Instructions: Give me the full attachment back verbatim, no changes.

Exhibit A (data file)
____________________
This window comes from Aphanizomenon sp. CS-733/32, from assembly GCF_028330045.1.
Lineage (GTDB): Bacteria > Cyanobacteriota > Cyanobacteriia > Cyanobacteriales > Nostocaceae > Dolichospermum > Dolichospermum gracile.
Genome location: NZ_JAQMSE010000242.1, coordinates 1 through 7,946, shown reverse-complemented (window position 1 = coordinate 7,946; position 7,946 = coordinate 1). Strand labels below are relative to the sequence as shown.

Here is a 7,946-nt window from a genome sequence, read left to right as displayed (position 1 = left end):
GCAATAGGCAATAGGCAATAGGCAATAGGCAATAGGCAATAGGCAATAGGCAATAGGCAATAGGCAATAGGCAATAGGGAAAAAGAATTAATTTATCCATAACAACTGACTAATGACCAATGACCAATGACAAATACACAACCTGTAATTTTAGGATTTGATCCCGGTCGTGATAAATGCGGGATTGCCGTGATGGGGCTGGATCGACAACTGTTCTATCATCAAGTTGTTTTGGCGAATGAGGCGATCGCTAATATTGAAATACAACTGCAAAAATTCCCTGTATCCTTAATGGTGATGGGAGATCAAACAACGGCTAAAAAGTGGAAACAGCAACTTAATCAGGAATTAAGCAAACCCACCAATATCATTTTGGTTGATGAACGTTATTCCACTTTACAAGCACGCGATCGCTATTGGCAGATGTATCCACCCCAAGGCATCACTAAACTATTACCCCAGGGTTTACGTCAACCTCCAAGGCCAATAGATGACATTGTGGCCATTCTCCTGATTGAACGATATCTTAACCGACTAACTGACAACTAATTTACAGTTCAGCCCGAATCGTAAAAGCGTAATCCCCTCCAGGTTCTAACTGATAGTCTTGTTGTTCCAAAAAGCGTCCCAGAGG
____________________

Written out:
This window comes from Aphanizomenon sp. CS-733/32, from assembly GCF_028330045.1.
Lineage (GTDB): Bacteria > Cyanobacteriota > Cyanobacteriia > Cyanobacteriales > Nostocaceae > Dolichospermum > Dolichospermum gracile.
Genome location: NZ_JAQMSE010000242.1, coordinates 1 through 7,946, shown reverse-complemented (window position 1 = coordinate 7,946; position 7,946 = coordinate 1). Strand labels below are relative to the sequence as shown.

Here is a 7,946-nt window from a genome sequence, read left to right as displayed (position 1 = left end):
GCAATAGGCAATAGGCAATAGGCAATAGGCAATAGGCAATAGGCAATAGGCAATAGGCAATAGGCAATAGGCAATAGGGAAAAAGAATTAATTTATCCATAACAACTGACTAATGACCAATGACCAATGACAAATACACAACCTGTAATTTTAGGATTTGATCCCGGTCGTGATAAATGCGGGATTGCCGTGATGGGGCTGGATCGACAACTGTTCTATCATCAAGTTGTTTTGGCGAATGAGGCGATCGCTAATATTGAAATACAACTGCAAAAATTCCCTGTATCCTTAATGGTGATGGGAGATCAAACAACGGCTAAAAAGTGGAAACAGCAACTTAATCAGGAATTAAGCAAACCCACCAATATCATTTTGGTTGATGAACGTTATTCCACTTTACAAGCACGCGATCGCTATTGGCAGATGTATCCACCCCAAGGCATCACTAAACTATTACCCCAGGGTTTACGTCAACCTCCAAGGCCAATAGATGACATTGTGGCCATTCTCCTGATTGAACGATATCTTAACCGACTAACTGACAACTAATTTACAGTTCAGCCCGAATCGTAAAAGCGTAATCCCCTCCAGGTTCTAACTGATAGTCTTGTTGTTCCAAAAAGCGTCCCAGAGG